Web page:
To the editor: Leslie Van Houten had no defense at her 1971 trial because Charles Manson obstructed her attorney. Her conviction and sentence were reversed because her attorney died, not only because capital punishment was abolished. (“Leslie Van Houten committed an act of terrorism. She should stay behind bars,” editorial, Sept. 7)
In her second trial, psychiatric testimony proved for the first time that she was of diminished mental capacity and could not form the “intent” to commit murder or plan to “commit an act of terrorism.” The jury understood and hung, with almost half believing she should not be convicted. Van Houten was out on bail for six months without harming anyone.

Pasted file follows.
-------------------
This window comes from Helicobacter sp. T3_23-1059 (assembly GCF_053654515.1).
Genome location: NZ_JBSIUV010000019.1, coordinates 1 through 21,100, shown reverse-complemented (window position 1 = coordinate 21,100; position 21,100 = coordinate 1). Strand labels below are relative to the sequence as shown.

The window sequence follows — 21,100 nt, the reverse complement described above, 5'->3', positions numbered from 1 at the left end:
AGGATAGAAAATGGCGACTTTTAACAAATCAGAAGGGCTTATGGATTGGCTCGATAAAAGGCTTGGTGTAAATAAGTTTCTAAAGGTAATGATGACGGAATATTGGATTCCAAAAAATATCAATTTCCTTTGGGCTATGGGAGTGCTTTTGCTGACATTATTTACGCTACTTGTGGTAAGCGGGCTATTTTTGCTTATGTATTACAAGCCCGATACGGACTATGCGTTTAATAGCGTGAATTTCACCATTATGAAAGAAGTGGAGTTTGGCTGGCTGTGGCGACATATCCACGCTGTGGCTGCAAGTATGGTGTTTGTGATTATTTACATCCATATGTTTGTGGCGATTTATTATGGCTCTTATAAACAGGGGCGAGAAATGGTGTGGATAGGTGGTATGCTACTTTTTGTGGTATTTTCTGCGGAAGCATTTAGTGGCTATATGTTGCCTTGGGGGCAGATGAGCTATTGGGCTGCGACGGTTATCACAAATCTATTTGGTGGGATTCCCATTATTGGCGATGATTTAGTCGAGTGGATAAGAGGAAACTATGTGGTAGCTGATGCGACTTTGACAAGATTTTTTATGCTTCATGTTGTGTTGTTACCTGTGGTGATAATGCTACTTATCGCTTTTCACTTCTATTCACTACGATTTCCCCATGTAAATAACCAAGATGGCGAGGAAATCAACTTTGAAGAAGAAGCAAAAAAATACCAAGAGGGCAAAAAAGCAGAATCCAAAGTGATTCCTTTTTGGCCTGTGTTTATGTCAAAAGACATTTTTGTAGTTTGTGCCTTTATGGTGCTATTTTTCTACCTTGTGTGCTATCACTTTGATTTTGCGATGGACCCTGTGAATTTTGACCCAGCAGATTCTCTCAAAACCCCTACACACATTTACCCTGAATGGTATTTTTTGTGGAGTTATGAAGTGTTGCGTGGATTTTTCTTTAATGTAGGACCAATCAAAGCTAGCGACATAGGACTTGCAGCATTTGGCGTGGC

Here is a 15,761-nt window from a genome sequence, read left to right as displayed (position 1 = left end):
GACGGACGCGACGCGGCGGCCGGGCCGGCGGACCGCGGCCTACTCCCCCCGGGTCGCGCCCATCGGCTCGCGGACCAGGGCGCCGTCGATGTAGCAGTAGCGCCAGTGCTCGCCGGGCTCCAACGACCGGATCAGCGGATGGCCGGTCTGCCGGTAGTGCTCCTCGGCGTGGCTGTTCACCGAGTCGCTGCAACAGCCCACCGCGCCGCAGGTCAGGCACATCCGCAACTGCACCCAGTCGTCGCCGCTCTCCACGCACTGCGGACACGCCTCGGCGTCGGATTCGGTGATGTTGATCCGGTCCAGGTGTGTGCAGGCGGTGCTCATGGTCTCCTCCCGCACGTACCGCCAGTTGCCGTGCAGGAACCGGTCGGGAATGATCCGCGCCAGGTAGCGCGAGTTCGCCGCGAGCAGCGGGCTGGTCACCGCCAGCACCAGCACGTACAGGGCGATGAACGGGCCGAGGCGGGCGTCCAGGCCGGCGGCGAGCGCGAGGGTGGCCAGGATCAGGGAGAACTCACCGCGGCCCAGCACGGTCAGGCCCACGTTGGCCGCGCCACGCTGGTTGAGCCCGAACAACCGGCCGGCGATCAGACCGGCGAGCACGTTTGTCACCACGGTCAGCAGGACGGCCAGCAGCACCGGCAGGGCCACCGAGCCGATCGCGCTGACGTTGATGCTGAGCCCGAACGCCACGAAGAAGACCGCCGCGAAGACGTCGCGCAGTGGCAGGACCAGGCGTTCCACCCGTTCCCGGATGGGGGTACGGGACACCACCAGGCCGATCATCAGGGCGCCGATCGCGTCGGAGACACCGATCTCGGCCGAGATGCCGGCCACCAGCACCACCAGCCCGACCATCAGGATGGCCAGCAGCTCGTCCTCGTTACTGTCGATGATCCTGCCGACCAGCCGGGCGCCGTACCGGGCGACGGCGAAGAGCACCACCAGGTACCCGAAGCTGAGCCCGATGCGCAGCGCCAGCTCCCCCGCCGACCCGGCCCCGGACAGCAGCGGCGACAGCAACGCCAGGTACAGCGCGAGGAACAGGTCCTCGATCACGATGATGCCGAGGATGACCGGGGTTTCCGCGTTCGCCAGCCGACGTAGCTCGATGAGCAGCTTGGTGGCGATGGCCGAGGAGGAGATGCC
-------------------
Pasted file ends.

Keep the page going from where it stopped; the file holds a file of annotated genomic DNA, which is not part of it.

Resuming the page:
When would you parole Van Houten? At 80? She meets the legal criteria for release: She is not a danger to the public and hasn’t been for years.
Your opinion is more about Manson’s twisted plan to destabilize society and less about Van Houten individually. Your conclusion encourages disregard of the law and lacks understanding of the reasons for the board’s decision.
Christie E. Webb, Los Angeles
The writer was Leslie Van Houten’s attorney from 1999-2010.